Naval Air Station (NAS) Oceana and the Hornet’s Nest Galley hosted the 9th annual Mid-Atlantic Regional Culinary Competition Feb. 1-2. The competition gathers a total of 10, two-person teams from galleys across the Mid-Atlantic area. The event is designed to challenge their skills, competitiveness, and culinary knowledge.
“This event is a perfect way for culinary specialists across the Navy to test themselves in a competitive environment,” competition coordinator and Regional Food Service Chef, Scott Cooper said. “My job is to take various aspects of the civilian sector such as educational rubrics and professional guidelines, to not only judge these culinary specialists to a specific standard, but to help them grow professionally.”
The winner of the competition will move onto the Navy Installations Command Culinary Competition, where competition winners representing Navy regions from across the U.S. and overseas including commands in Japan, Spain and the U.S. Naval Base Guantanamo Bay will come together in a final challenge.
“This competition is an opportunity for all of us to evaluate our skill set, receive guidance, constructive criticism, and grow professionally,” Culinary Specialist 2nd Class Paul Bernardez said, from NAS Oceana’s team. “This was my second year competing. We took third place last time, and this year we took second. It’s great to be able to see what I can do, to see a finished product that I made and people enjoy.”
The commands that participated in this year’s Mid-Atlantic Culinary Competition are Naval Station Newport, Naval Station Norfolk, Submarine Base New London, Joint Expeditionary Base Little Creek, Northwest Annex, NAS Oceana, Dam Neck Annex, United States Naval Weapons Station Yorktown, Region, and Great Lakes.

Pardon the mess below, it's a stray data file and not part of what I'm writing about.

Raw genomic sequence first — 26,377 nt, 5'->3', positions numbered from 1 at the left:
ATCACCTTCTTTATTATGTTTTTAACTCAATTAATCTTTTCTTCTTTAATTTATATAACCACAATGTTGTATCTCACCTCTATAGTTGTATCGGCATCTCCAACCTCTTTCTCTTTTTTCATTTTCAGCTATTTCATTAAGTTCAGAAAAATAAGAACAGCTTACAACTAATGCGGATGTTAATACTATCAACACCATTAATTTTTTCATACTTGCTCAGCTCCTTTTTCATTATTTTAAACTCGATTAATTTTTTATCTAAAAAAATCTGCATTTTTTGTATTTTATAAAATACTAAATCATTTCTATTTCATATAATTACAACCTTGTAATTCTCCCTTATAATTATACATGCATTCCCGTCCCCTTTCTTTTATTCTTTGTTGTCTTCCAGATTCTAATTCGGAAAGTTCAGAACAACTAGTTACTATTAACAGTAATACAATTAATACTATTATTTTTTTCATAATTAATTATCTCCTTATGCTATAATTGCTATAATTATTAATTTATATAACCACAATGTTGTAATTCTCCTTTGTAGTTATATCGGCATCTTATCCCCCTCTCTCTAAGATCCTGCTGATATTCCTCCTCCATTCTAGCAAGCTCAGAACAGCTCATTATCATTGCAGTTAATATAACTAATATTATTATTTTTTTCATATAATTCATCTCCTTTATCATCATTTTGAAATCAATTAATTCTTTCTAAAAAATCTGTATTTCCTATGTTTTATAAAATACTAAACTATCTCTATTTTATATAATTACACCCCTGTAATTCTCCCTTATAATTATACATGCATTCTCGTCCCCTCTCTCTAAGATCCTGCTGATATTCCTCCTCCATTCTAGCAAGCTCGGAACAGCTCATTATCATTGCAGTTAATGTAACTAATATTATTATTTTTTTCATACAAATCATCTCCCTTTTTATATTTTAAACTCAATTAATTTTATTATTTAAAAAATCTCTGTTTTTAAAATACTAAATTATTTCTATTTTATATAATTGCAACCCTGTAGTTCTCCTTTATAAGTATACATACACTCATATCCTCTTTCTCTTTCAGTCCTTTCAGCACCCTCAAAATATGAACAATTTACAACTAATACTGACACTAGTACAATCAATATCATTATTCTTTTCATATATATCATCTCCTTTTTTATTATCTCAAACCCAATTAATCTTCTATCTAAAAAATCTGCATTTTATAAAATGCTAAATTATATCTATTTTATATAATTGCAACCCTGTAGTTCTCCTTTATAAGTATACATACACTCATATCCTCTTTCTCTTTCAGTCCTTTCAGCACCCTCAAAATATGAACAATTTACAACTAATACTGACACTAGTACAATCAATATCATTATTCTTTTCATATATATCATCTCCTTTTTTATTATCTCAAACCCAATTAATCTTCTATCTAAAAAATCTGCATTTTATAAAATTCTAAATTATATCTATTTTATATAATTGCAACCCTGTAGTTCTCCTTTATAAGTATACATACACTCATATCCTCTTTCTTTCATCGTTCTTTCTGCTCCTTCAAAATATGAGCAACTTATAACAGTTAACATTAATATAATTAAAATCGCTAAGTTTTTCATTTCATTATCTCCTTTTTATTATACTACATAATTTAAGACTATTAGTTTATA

The two-day event starts off with teams receiving the competition guidelines, their culinary toolkits, and a list of available ingredients including mystery ingredients that must be integrated into their menu. The teams were given only one hour to design and plan their menu with the available ingredients. Their menus must include four courses; a salad or appetizer, a soup or dessert, an entrée, and a buffet dish. The second day consisted of the actual competition, judging, and awarding.
The judges for this year’s competition were navy ashore galley program manager, Karin George, Chef Patrick Kearney, and assistant director of culinary operations Goodwill Great Lakes, Chef Mike Artlip. Judges are certified Executive Chefs and certified American Culinary Federation (ACF) evaluators.
A guest Chef was also invited to judge and evaluate the teams. Celebrity Chef Jacoby Ponders, founder of FireSyde Chef & Co., who has made appearances on the Food Network Television show “Chopped” and “Cutthroat Kitchen”, and was a Culinary Specialist in the Navy.
After the last dish was sampled, the judges began tabulating their scores for the first, second and third place prizes. During the tallying, the Chefs spoke with the teams and pointed out the strengths and weaknesses of their meals.
“I really value the opportunity to talk with real professionals in the culinary world, and receive their advice,” Bernardez said. “It provides us with a window into possible career paths we can follow, and gives us more tools to accomplish our goals.”
Although all teams presented strong entries, the USNWS Yorktown team came out on top with the first place prize. NAS Oceana took second place, with Goodwill Great Lakes placing third.
One of the biggest goals of the competition is to serve as a morale booster for the culinary specialists and food managers that will spread throughout their commands and ultimately the Navy.
“We want them to go home with high spirits knowing they did something few get to do,” Cooper said. “I really hope that these Sailors go back to their commands and show their shipmates what is possible when you put your mind to something and what the world has in store for hard-working culinary specialists.”